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December 1, 2004

Quigley Returns

Though Crooked Timber's blogroll has long had him marked as possibly "moribund," via new-to-me Forward Retreat I see that Timothy Quigley has emerged from whatever academic burrow he's been hiding out in over at the New School just long enough to weigh in on MoMA's new admissions fee—and on Thanksgiving of all days.

I've been told that if he sees his shadow, we should expect another 3 months of dead silence from his corner of the art/culture blog world. But maybe if we're very, very quiet, with some luck Prof. Quigley will stick around long enough to give us all the swift, learned kicks in the pants we need. Here's a start, contra Robert Rosenblum and audience 'disenfranchisement':

Rosenblum may not be a card-carrying socialist, but as a knee-jerk Marxist with an aversion to joining groups, I'm about as close as you can get to being one. In spite of my commitment to the redistribution of resources so that everyone's basic needs are met, I'm not opposed to MoMA's admission policy.
Actually, my reasons for not objecting to the admissions policy go well beyond the ticket price. Here comes the politically incorrect side of my argument. If the $20 admission fee results in only modest attendance, that's fine with me. I've argued repeatedly (and much to the surprise of my colleagues) against what I take to be an uncritical and simplistic application of "democracy" with respect to art. The jingoism of public broadcasting and fund raisers who claim "the arts are for everyone" misses an important (and unpopular) point.
A real encounter and meaningful engagement with art is not a trivial matter. It takes preparation, care, thoughtfulness, and experience. To get anything out of it, you have to "take it seriously", and that takes time and space.
So I claim the arts are for everyone willing to invest what it takes to have their everyday assumptions and expectations challenged and changed. Those who are simply looking for a comfortable and carefree way to spend an afternoon are better off spending their time and money at the mall.

"Elitist!," they'll cry.

*Update, noted for balance: Quigley colleague Joe, who is spinning some of quality stuff of his own in the Asymptote comments, offers this Yeats anecdote in his response to Tim:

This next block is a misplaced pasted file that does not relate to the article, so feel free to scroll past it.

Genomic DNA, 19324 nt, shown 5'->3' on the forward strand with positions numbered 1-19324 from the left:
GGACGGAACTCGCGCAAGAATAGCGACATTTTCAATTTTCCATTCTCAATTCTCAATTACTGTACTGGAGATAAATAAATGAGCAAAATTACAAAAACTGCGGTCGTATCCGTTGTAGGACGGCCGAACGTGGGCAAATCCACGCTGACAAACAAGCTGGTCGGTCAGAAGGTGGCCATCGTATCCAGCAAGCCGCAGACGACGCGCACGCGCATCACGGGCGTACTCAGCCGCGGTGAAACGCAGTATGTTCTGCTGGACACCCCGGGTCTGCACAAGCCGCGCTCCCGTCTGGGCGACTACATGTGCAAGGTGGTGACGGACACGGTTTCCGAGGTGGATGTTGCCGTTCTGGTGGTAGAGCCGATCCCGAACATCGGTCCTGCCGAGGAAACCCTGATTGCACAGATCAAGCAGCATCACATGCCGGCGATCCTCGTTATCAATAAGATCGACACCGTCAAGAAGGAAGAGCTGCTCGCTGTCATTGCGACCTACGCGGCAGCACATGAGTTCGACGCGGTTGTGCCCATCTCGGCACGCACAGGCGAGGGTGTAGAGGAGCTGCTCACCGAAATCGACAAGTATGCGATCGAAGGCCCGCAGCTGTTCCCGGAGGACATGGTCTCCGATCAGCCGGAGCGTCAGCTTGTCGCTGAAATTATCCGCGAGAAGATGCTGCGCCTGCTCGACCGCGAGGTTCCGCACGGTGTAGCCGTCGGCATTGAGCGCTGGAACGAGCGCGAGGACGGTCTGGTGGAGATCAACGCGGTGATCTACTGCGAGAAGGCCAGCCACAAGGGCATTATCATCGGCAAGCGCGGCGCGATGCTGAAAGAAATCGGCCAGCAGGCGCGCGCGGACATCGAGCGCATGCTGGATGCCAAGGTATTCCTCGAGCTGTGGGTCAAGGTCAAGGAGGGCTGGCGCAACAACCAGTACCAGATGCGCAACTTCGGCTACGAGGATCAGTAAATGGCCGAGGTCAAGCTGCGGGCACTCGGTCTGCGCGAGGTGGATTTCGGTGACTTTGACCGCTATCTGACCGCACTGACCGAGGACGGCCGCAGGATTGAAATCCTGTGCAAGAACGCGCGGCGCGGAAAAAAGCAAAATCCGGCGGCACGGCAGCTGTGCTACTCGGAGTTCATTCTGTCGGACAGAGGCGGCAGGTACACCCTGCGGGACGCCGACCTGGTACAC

There's an anecdote about Yeats, who never stopped caring about the poor of his Ireland. The story, blurred somewhat in my memory (I'm sure someone out in Blogland knows the actual facts), runs thus: Yeats heard that there was to be built a municipal building, a building whose funds had been reallocated from their original intention---a public library, a FREE public library. The politicians moaned that it was too expensive to have a free library, and besides, they sniveled (cribbing unknowingly from Eliot), the poor of Ireland don't want books; they want beer not Shakespeare. When Yeats caught wind of this, he made a public appeal of legendary proportion, pitching what I believe to be the first FEILD OF DREAMS argument in literary history, proclaiming that the folks of Ireland will never know Shakespeare if you don't allow them to FIND Shakespeare. He exhorted them to, for the sake of Ireland, forget the money, build the library, open it to the public . . . and they will come.

"Quigley Returns"
Posted by Dan at 02:59 AM


Referenced in this post:

Asymptote: Why I'm Not Opposed to the MoMA Admission Policy
Asymptote: Why I'm Not Opposed to the MoMA Admission Policy—Comments
Crooked Timber
Forward Retreat: Asymptomatic
Greg.org: Free MoMA?? Try F(*#%-ing Expensive MoMA
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